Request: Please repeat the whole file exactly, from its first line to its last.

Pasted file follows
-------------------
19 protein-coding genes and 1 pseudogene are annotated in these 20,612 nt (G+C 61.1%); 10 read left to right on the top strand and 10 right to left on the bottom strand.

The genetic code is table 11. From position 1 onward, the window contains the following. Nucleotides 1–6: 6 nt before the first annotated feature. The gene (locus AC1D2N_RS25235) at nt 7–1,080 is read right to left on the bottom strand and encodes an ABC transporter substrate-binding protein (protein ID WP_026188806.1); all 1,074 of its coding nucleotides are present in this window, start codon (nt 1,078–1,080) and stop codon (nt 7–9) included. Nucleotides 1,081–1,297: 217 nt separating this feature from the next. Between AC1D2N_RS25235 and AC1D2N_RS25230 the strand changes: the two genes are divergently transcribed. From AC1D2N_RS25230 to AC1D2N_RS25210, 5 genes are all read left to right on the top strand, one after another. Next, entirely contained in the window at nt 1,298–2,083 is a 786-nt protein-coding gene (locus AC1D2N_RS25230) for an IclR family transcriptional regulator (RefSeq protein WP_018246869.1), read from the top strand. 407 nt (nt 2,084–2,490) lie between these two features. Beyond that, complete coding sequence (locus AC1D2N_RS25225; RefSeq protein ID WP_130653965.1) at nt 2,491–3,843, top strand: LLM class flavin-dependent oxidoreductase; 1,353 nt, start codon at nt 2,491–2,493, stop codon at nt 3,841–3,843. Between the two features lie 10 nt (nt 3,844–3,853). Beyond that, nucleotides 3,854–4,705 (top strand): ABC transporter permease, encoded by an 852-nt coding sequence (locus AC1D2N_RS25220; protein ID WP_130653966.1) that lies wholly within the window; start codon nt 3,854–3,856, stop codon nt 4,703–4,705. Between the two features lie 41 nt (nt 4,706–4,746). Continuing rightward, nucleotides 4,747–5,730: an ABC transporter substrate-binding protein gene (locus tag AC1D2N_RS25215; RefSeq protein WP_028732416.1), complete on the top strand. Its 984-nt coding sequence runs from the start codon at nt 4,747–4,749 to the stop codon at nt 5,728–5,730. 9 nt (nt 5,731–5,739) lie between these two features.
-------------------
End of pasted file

19 protein-coding genes and 1 pseudogene are annotated in these 20,612 nt (G+C 61.1%); 10 read left to right on the top strand and 10 right to left on the bottom strand.

The genetic code is table 11. From position 1 onward, the window contains the following. Nucleotides 1–6: 6 nt before the first annotated feature. The gene (locus AC1D2N_RS25235) at nt 7–1,080 is read right to left on the bottom strand and encodes an ABC transporter substrate-binding protein (protein ID WP_026188806.1); all 1,074 of its coding nucleotides are present in this window, start codon (nt 1,078–1,080) and stop codon (nt 7–9) included. Nucleotides 1,081–1,297: 217 nt separating this feature from the next. Between AC1D2N_RS25235 and AC1D2N_RS25230 the strand changes: the two genes are divergently transcribed. From AC1D2N_RS25230 to AC1D2N_RS25210, 5 genes are all read left to right on the top strand, one after another. Next, entirely contained in the window at nt 1,298–2,083 is a 786-nt protein-coding gene (locus AC1D2N_RS25230) for an IclR family transcriptional regulator (RefSeq protein WP_018246869.1), read from the top strand. 407 nt (nt 2,084–2,490) lie between these two features. Beyond that, complete coding sequence (locus AC1D2N_RS25225; RefSeq protein ID WP_130653965.1) at nt 2,491–3,843, top strand: LLM class flavin-dependent oxidoreductase; 1,353 nt, start codon at nt 2,491–2,493, stop codon at nt 3,841–3,843. Between the two features lie 10 nt (nt 3,844–3,853). Beyond that, nucleotides 3,854–4,705 (top strand): ABC transporter permease, encoded by an 852-nt coding sequence (locus AC1D2N_RS25220; protein ID WP_130653966.1) that lies wholly within the window; start codon nt 3,854–3,856, stop codon nt 4,703–4,705. Between the two features lie 41 nt (nt 4,706–4,746). Continuing rightward, nucleotides 4,747–5,730: an ABC transporter substrate-binding protein gene (locus tag AC1D2N_RS25215; RefSeq protein WP_028732416.1), complete on the top strand. Its 984-nt coding sequence runs from the start codon at nt 4,747–4,749 to the stop codon at nt 5,728–5,730. 9 nt (nt 5,731–5,739) lie between these two features.